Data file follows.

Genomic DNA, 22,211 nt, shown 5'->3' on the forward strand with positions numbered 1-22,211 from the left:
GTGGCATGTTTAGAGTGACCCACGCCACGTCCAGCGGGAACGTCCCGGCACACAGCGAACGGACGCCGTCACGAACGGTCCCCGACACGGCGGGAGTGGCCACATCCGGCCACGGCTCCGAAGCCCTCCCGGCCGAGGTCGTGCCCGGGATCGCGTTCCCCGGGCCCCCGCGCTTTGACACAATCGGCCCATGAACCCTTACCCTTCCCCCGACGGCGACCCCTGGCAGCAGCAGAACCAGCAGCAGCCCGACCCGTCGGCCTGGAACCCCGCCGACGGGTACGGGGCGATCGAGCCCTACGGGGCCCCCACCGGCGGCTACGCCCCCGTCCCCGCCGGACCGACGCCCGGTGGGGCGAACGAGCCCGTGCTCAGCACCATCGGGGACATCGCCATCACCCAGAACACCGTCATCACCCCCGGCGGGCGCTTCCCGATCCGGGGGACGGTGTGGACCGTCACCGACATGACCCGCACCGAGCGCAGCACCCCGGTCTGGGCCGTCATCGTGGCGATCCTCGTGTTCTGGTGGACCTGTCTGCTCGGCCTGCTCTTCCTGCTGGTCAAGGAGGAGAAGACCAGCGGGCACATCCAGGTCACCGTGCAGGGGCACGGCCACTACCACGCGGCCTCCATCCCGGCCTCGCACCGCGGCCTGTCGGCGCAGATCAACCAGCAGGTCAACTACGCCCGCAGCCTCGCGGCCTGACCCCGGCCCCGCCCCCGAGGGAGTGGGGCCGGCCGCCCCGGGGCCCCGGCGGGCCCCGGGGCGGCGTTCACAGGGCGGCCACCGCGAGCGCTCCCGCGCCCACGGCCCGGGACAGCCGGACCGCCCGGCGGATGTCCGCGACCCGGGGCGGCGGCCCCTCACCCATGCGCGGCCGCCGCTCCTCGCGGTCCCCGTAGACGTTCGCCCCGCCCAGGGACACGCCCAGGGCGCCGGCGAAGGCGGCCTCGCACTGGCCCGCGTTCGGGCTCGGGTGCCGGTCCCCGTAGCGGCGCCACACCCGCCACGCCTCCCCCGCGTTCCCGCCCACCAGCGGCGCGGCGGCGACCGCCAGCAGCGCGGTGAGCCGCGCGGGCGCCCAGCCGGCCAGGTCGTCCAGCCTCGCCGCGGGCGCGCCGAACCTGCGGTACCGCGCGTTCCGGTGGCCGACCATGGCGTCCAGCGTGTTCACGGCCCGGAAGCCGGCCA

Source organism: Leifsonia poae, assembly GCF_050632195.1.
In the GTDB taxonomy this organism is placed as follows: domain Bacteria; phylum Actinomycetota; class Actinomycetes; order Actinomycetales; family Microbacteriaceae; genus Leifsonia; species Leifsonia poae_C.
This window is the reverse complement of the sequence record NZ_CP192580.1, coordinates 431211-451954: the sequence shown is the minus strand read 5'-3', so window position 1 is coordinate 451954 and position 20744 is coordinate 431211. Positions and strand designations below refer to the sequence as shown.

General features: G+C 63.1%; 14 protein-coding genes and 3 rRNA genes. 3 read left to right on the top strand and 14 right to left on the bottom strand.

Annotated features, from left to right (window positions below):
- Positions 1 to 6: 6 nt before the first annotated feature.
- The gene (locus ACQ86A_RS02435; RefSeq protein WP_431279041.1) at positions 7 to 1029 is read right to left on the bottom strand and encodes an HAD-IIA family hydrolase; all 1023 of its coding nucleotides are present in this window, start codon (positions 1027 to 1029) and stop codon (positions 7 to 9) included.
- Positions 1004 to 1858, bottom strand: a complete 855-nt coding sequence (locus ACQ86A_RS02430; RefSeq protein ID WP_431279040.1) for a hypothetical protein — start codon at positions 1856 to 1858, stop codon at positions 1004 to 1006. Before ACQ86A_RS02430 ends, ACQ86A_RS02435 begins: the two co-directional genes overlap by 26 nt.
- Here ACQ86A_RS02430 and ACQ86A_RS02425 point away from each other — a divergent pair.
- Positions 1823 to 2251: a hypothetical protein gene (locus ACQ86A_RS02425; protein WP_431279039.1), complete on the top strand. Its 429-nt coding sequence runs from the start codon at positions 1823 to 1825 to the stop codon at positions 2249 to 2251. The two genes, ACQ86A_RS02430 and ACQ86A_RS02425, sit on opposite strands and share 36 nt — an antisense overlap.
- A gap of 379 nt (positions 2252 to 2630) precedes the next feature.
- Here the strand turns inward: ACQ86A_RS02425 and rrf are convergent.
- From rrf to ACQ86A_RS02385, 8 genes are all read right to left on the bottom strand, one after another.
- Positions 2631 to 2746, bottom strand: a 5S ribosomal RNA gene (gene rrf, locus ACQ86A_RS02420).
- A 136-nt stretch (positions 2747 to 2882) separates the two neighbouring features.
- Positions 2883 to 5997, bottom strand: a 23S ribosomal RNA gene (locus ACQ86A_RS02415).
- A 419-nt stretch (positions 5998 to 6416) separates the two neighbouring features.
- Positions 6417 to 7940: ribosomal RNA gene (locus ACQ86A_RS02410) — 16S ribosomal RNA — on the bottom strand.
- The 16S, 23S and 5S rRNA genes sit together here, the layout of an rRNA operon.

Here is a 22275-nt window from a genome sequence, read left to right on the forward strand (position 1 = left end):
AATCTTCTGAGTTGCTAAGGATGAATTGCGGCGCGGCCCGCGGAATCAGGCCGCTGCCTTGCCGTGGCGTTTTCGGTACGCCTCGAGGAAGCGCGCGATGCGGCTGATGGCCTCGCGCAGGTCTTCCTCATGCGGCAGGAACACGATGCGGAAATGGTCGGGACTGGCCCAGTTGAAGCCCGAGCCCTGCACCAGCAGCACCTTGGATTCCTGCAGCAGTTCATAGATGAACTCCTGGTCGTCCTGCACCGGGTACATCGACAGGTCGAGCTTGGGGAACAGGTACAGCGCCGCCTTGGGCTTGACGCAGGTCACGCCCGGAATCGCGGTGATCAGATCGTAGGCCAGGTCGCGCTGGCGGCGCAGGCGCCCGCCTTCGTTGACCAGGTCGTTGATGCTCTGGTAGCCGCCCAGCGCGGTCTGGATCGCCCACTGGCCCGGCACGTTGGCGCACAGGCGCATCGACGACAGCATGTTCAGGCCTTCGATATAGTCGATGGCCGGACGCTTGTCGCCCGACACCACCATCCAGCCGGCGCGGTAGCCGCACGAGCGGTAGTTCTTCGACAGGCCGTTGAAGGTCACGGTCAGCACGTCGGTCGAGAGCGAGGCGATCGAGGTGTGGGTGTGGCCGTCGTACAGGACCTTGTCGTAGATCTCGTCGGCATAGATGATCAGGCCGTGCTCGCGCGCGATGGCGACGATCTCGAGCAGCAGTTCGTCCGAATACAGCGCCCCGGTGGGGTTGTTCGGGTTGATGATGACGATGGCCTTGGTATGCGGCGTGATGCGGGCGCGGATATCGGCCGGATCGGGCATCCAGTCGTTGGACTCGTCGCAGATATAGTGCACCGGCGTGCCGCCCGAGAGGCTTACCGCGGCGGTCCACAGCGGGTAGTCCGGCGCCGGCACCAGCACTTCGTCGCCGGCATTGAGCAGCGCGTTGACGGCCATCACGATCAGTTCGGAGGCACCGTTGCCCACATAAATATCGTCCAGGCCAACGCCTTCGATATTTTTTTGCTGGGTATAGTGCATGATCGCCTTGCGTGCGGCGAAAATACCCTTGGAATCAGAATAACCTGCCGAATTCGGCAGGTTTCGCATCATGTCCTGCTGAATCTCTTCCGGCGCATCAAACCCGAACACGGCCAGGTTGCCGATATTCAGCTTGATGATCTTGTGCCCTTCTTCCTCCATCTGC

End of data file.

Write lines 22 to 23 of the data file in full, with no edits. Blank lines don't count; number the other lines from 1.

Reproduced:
Here is a 22275-nt window from a genome sequence, read left to right on the forward strand (position 1 = left end):
AATCTTCTGAGTTGCTAAGGATGAATTGCGGCGCGGCCCGCGGAATCAGGCCGCTGCCTTGCCGTGGCGTTTTCGGTACGCCTCGAGGAAGCGCGCGATGCGGCTGATGGCCTCGCGCAGGTCTTCCTCATGCGGCAGGAACACGATGCGGAAATGGTCGGGACTGGCCCAGTTGAAGCCCGAGCCCTGCACCAGCAGCACCTTGGATTCCTGCAGCAGTTCATAGATGAACTCCTGGTCGTCCTGCACCGGGTACATCGACAGGTCGAGCTTGGGGAACAGGTACAGCGCCGCCTTGGGCTTGACGCAGGTCACGCCCGGAATCGCGGTGATCAGATCGTAGGCCAGGTCGCGCTGGCGGCGCAGGCGCCCGCCTTCGTTGACCAGGTCGTTGATGCTCTGGTAGCCGCCCAGCGCGGTCTGGATCGCCCACTGGCCCGGCACGTTGGCGCACAGGCGCATCGACGACAGCATGTTCAGGCCTTCGATATAGTCGATGGCCGGACGCTTGTCGCCCGACACCACCATCCAGCCGGCGCGGTAGCCGCACGAGCGGTAGTTCTTCGACAGGCCGTTGAAGGTCACGGTCAGCACGTCGGTCGAGAGCGAGGCGATCGAGGTGTGGGTGTGGCCGTCGTACAGGACCTTGTCGTAGATCTCGTCGGCATAGATGATCAGGCCGTGCTCGCGCGCGATGGCGACGATCTCGAGCAGCAGTTCGTCCGAATACAGCGCCCCGGTGGGGTTGTTCGGGTTGATGATGACGATGGCCTTGGTATGCGGCGTGATGCGGGCGCGGATATCGGCCGGATCGGGCATCCAGTCGTTGGACTCGTCGCAGATATAGTGCACCGGCGTGCCGCCCGAGAGGCTTACCGCGGCGGTCCACAGCGGGTAGTCCGGCGCCGGCACCAGCACTTCGTCGCCGGCATTGAGCAGCGCGTTGACGGCCATCACGATCAGTTCGGAGGCACCGTTGCCCACATAAATATCGTCCAGGCCAACGCCTTCGATATTTTTTTGCTGGGTATAGTGCATGATCGCCTTGCGTGCGGCGAAAATACCCTTGGAATCAGAATAACCTGCCGAATTCGGCAGGTTTCGCATCATGTCCTGCTGAATCTCTTCCGGCGCATCAAACCCGAACACGGCCAGGTTGCCGATATTCAGCTTGATGATCTTGTGCCCTTCTTCCTCCATCTGC